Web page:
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Matthias Pintscher leads Webern, Strauss, and Mendelssohn, with principal oboe Philippe Tondre

Franck Ferville

Join us on Sunday, Dec. 3 at 1 p.m. on WRTI 90.1 and Monday, Dec. 4 at 7 p.m. on WRTI HD-2 as The Philadelphia Orchestra in Concert brings you an encore presentation of the Oboe Concerto by Richard Strauss, the Symphony No. 3 by Felix Mendelssohn, and an early work by Anton Webern. Guest conductor Matthias Pintscher makes his debut with The Philadelphia Orchestra.

The concert opens with a lush Romantic work from an unexpected source: Webern, who is best known as a disciple of Arnold Schoenberg. After embracing Schoenberg’s modernism with a minimalist fervor, Webern produced masterworks of the 12-tone method of composition. But at age 20, he was still an ardent Romantic. His tone poem Im Sommerwind (“In the Summer Wind”) evokes the glories of the countryside in summer, with rich harmonies and sweeping orchestral gestures. Only a few months later, he began lessons with Schoenberg, and soon rejected the aesthetic this early tone poem so beautifully embodies.

The Philadelphia Orchestra’s principal oboe since 2020, Philippe Tondre, is featured in Richard Strauss’s Oboe Concerto. This work was prompted by an unlikely encounter, just after the Second World War, between Strauss and a young American soldier and oboist named John DeLancie. Paying a respectful visit to the composer, DeLancie spoke of his love for the oboe writing in Strauss’ orchestral works, and asked whether he had ever considered writing an oboe concerto. The answer was “no,” but a seed was planted. Strauss began work on his Oboe Concerto in D major soon afterward. For his part, DeLancie returned to the United States and joined The Philadelphia Orchestra, eventually becoming principal oboe. Many years later he would play the Strauss concerto with his Philadelphia colleagues, as would his successor, Richard Woodhams. In today’s concert, Tondre carries on the tradition.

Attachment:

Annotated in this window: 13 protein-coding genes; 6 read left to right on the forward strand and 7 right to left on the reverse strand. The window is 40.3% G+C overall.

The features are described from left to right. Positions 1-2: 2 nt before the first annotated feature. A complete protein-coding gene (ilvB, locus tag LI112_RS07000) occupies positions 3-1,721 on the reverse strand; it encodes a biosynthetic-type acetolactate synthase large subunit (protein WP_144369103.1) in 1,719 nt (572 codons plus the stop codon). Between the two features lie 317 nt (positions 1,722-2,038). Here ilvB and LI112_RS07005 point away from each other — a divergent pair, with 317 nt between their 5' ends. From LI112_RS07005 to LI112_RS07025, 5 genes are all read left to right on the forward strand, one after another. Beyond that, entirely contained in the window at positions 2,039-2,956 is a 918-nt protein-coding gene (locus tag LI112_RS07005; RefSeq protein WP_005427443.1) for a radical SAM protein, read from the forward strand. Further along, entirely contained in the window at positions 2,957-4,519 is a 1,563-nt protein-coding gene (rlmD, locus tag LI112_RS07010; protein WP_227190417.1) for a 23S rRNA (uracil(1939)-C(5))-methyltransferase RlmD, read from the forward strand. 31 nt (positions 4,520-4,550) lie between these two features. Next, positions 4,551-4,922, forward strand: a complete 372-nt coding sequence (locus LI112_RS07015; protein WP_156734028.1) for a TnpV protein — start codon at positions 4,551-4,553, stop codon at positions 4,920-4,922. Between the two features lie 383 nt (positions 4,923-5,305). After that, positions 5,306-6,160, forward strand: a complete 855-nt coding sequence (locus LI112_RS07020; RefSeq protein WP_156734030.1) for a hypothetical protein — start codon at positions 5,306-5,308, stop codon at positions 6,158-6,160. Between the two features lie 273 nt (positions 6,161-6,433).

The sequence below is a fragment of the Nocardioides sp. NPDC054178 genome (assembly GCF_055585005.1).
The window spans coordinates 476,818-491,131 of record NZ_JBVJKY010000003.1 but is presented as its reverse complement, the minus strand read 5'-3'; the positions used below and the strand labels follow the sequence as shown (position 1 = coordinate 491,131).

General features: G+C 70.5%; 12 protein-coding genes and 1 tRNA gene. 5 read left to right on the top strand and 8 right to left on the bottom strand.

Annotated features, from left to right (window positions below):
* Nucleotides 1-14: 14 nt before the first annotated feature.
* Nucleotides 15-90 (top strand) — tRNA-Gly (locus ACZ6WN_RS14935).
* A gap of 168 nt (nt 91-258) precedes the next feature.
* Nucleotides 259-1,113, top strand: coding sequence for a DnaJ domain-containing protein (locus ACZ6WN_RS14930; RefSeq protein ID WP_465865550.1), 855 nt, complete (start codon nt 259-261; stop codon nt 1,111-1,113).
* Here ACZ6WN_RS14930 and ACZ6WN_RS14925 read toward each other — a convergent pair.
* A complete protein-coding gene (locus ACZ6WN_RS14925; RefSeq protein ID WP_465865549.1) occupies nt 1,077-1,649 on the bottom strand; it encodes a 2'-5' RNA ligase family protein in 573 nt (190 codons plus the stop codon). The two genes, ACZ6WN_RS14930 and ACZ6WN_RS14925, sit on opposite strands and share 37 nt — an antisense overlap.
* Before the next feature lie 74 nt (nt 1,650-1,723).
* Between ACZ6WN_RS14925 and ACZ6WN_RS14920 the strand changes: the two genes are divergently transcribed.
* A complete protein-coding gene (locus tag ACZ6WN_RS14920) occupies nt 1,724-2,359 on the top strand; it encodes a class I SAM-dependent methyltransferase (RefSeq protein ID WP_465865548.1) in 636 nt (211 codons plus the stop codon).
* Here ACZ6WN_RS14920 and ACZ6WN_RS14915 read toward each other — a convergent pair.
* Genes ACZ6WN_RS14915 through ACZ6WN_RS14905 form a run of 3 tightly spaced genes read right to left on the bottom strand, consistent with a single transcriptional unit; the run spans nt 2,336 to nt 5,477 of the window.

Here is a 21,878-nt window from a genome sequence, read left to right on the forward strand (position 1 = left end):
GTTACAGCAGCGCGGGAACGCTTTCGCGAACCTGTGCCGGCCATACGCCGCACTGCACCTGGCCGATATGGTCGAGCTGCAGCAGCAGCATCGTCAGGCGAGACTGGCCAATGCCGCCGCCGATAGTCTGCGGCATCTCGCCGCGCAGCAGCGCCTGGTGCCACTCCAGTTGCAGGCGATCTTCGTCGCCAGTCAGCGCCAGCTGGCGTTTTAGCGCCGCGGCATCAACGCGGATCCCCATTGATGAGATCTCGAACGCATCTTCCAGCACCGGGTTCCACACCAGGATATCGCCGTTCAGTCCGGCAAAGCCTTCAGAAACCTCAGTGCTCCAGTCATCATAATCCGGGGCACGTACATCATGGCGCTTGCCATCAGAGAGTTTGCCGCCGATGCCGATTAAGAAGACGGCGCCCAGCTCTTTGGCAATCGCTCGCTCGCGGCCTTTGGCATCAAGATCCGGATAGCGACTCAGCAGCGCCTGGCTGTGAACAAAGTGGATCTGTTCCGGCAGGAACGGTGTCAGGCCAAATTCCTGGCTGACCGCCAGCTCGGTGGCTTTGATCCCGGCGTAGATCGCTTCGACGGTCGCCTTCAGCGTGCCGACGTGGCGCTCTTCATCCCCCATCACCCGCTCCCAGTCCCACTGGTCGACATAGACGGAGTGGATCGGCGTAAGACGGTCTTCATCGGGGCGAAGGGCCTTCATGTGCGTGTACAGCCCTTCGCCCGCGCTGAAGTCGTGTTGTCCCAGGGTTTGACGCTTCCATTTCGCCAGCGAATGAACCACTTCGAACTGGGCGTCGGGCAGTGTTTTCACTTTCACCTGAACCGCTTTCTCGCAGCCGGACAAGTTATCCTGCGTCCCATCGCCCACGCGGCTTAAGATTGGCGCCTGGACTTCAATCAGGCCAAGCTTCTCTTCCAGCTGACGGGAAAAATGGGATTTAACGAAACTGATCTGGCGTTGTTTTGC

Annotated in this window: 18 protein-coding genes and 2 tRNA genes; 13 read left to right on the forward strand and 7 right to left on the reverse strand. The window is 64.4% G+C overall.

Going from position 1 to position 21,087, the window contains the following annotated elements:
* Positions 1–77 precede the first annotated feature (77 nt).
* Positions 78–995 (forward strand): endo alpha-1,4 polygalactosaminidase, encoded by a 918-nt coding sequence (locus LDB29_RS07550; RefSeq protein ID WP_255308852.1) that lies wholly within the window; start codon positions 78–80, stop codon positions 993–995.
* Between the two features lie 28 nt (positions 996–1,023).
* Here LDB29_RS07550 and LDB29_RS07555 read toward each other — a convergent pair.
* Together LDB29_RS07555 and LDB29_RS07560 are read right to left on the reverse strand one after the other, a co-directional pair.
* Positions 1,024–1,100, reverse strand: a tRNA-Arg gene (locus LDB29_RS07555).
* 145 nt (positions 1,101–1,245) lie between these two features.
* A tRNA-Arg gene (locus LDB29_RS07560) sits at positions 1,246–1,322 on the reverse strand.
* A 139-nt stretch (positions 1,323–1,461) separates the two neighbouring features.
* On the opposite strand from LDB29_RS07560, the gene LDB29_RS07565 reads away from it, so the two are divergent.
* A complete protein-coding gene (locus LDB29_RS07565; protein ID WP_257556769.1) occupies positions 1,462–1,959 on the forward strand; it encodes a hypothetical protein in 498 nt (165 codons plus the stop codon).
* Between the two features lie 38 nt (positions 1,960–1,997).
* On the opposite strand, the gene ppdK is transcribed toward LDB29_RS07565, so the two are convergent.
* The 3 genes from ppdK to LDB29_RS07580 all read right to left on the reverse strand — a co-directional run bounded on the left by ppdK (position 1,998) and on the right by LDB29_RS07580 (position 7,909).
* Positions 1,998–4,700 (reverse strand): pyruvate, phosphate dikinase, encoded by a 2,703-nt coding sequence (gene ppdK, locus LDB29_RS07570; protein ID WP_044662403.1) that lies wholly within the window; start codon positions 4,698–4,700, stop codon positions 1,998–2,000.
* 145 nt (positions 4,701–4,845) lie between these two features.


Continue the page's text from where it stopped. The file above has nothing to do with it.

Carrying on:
Philippe Tondre on the dexterity and many moods inside Strauss's 'crazy good' concerto

This concert concludes with the Symphony No. 3 in A minor by Felix Mendelssohn, known as his “Scottish” Symphony. In 1829 Mendelssohn embarked on a five-year tour of Europe — not just a concert tour, but the kind of grand tourist experience common among young gentlemen of his era. Such an adventure was considered a kind of intellectual and cultural finishing. Mendelssohn, already an experienced and accomplished performer and composer at age 20, had access to some of Europe’s leading musicians and cultural figures, and he took full advantage.

He began his tour in England, giving several successful concerts in the process. A summer trip to Scotland, intended as a vacation from his busy London schedule, left a deep impression. The country’s mountains, caves, and castles inspired Mendelssohn, and he wrote to his parents that he had found, as he put it, “the beginning of my Scottish symphony.” But Mendelssohn was soon off to the next stops on his grand tour, and his ideas for a “Scottish symphony” had to wait. Indeed, he didn’t return to the subject matter for more than a decade, finally completing the work in 1842 and dedicating it to Queen Victoria, whom he met that year.


Webern: Im Sommerwind

R. Strauss: Oboe Concerto in D major

Mendelssohn: Symphony No. 3 in A minor

The Philadelphia Orchestra

Matthias Pintscher, conductor

Philippe Tondre, oboe


Melinda Whiting: Host

Alex Ariff: Senior Producer

Susan Lewis: Consulting Producer

Joseph Patti: Broadcast Engineer

Listen to The Philadelphia Orchestra in Concert broadcasts every Sunday at 1 p.m. on WRTI 90.1, streaming at WRTI.org, on the WRTI mobile app, and on your smart speaker. Listen again on Mondays at 7 p.m. on WRTI HD-2. Listen for up to two weeks after broadcast on WRTI Replay, accessible from the WRTI homepage (look for Listen to The Philadelphia Orchestra in Concert On Demand).

Melinda has worked in radio for decades, hosting and producing classical music and arts news. An award-winning broadcaster, she has created and hosted classical music programs and reported for NPR, WQXR—New York, WHYY–Philadelphia, and American Public Media. WRTI listeners may remember her years hosting classical music for WFLN and WHYY.